To study the geometry of the nasal cavity we applied an acoustic method (J. Appl. Physiol. 43: 523–536, 1977) providing an estimate of cross-sectional area as a function of distance. Acoustic areas in a model constructed from a human nasal cast, in the nasal cavity of a cadaver and in 10 normal subjects and two patients with well-defined afflictions of the nasal cavity, were compared with similar areas obtained by computerized tomography (CT) scans, a specially developed water displacement method, and anterior rhinomanometry. We found a coefficient of variation of the areas of less than 2% by the acoustic method compared with 15% for the rhinomanometric measurements. Acoustic areas correlated highly to similar areas obtained by CT scanning (r = 0.94) and by water displacement (r = 0.96). In two patients the acoustic method accurately outlined, respectively, a tumor in the nose and a septum deviation. It is concluded that this method provides an accurate method for measuring the geometry of the nasal cavity. It is easy to perform and is potentially useful for investigation of physiological and pathological changes in the nose.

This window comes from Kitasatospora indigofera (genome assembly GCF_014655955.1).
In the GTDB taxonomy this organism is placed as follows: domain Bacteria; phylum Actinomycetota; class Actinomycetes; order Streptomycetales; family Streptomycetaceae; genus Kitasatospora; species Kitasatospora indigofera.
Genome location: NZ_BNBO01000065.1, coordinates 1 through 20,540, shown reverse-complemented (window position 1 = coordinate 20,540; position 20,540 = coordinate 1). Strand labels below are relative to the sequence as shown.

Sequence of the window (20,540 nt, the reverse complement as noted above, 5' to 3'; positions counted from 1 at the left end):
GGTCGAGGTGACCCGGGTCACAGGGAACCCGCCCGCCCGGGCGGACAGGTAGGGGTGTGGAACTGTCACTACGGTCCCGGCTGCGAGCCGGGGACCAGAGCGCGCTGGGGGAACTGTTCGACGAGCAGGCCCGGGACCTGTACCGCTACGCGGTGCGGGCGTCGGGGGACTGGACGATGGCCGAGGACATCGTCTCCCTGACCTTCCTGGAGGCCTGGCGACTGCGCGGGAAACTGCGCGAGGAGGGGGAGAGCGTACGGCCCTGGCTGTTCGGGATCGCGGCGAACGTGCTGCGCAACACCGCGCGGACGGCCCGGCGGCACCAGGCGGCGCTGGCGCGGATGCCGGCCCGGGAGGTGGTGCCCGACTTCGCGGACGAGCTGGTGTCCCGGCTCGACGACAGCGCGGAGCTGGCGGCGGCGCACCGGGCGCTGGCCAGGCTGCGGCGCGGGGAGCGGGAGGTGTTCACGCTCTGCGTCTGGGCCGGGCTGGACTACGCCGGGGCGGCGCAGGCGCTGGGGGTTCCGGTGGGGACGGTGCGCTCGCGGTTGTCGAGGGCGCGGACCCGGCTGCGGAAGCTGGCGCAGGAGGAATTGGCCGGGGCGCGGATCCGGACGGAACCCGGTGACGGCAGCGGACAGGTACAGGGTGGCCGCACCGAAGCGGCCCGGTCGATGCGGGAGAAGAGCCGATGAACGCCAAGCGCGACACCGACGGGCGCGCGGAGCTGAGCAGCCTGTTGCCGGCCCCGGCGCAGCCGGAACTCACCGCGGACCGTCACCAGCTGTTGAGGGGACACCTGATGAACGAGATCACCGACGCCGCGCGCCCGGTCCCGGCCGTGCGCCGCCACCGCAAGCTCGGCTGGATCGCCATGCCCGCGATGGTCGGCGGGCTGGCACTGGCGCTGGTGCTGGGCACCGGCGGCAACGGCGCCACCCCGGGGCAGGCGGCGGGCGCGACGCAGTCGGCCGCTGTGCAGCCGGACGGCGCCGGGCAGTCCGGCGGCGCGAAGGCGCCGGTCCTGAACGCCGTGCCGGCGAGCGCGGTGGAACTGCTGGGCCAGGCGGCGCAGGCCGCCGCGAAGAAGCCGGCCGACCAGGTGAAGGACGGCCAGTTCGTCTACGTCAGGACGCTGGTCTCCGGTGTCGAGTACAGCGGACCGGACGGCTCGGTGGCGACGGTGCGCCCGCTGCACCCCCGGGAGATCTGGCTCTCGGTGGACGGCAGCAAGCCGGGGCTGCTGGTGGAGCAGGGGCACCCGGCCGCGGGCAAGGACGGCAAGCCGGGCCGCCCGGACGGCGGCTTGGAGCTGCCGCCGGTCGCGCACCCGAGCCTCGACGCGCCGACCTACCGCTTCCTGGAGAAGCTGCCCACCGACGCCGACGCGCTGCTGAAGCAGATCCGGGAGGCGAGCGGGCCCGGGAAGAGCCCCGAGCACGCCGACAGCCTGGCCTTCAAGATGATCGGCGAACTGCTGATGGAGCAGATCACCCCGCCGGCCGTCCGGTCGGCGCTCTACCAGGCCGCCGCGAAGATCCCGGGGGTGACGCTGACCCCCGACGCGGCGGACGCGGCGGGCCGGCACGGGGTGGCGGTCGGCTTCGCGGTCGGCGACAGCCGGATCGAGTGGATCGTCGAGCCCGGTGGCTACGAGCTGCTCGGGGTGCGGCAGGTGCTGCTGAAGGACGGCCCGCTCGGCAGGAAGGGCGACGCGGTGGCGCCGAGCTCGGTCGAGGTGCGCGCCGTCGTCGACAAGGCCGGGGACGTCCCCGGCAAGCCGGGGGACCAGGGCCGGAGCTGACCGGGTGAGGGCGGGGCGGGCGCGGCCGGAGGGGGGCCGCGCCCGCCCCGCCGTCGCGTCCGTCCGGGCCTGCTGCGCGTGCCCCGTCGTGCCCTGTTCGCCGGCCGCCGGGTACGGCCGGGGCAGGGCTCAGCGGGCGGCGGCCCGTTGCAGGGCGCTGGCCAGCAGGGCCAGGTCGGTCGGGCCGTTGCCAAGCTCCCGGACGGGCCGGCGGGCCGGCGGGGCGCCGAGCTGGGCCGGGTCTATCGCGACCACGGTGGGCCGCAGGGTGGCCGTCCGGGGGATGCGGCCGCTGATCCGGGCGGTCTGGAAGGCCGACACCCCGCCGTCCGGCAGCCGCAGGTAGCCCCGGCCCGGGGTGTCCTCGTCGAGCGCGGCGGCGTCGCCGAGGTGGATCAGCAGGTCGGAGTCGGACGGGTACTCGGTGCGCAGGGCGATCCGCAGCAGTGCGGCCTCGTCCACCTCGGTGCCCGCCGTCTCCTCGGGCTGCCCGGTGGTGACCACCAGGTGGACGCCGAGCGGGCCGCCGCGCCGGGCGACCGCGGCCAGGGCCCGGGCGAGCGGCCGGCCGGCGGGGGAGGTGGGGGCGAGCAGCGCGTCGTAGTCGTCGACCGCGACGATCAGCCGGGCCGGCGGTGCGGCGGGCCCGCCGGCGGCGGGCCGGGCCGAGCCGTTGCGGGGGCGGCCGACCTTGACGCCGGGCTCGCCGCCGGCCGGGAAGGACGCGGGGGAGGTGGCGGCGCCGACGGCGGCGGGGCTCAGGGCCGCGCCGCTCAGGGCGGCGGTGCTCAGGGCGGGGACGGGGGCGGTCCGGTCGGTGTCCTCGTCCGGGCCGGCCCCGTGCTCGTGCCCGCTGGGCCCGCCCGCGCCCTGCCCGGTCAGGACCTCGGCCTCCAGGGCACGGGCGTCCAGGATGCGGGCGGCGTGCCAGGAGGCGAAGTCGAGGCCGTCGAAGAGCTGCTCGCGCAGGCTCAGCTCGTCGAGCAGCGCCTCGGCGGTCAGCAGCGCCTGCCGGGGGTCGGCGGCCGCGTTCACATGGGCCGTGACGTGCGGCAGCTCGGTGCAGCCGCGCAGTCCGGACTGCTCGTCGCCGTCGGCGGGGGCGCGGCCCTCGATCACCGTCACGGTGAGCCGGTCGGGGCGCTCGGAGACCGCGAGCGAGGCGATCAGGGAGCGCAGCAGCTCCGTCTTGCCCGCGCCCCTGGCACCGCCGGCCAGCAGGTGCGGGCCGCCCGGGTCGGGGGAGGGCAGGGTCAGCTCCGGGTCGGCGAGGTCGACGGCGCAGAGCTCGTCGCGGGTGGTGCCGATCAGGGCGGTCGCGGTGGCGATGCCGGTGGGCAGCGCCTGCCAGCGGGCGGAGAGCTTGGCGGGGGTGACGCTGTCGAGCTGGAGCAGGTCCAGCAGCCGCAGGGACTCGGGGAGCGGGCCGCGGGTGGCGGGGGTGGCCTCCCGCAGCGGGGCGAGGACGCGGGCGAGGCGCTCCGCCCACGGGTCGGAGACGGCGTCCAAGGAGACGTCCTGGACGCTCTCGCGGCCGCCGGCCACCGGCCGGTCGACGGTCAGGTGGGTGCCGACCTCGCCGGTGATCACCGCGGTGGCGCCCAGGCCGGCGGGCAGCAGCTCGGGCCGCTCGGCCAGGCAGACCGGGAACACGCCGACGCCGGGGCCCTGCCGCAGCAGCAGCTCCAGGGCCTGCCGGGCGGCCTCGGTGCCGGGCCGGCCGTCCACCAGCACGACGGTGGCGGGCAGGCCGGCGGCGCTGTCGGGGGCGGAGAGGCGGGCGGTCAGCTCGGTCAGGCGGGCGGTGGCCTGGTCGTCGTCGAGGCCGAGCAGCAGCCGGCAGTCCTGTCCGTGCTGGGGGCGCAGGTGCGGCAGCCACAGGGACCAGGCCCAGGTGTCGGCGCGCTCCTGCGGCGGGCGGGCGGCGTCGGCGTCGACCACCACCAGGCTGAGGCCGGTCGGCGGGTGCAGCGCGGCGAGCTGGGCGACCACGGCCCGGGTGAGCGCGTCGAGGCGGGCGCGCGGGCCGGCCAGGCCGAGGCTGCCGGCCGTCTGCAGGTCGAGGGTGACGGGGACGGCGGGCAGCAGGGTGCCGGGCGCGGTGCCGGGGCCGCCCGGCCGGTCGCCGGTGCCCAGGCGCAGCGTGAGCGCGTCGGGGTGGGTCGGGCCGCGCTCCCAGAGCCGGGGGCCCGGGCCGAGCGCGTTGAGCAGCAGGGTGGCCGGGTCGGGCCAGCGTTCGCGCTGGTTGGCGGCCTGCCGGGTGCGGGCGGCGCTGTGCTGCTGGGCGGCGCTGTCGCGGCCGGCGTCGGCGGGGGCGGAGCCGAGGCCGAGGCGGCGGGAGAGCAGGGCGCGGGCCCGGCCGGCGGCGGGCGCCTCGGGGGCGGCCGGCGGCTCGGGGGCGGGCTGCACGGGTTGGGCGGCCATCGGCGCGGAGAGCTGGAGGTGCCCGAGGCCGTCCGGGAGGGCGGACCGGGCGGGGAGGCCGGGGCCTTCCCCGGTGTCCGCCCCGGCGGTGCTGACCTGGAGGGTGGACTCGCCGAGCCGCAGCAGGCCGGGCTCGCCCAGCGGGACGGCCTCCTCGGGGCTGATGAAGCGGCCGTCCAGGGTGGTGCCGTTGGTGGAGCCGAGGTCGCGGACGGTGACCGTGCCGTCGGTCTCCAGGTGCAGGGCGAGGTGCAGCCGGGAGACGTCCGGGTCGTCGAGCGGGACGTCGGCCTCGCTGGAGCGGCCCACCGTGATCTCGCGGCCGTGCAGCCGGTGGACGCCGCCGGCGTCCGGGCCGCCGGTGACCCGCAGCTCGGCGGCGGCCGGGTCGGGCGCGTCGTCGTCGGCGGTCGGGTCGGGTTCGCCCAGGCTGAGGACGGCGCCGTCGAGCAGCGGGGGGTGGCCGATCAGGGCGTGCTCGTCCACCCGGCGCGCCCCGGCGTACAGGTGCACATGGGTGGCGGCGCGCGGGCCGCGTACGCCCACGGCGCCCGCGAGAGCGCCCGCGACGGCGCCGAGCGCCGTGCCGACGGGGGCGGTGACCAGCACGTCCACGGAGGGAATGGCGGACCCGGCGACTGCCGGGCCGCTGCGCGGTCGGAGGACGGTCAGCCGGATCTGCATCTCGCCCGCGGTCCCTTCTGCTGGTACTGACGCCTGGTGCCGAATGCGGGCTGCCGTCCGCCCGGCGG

- Copyright © 1989 the American Physiological Society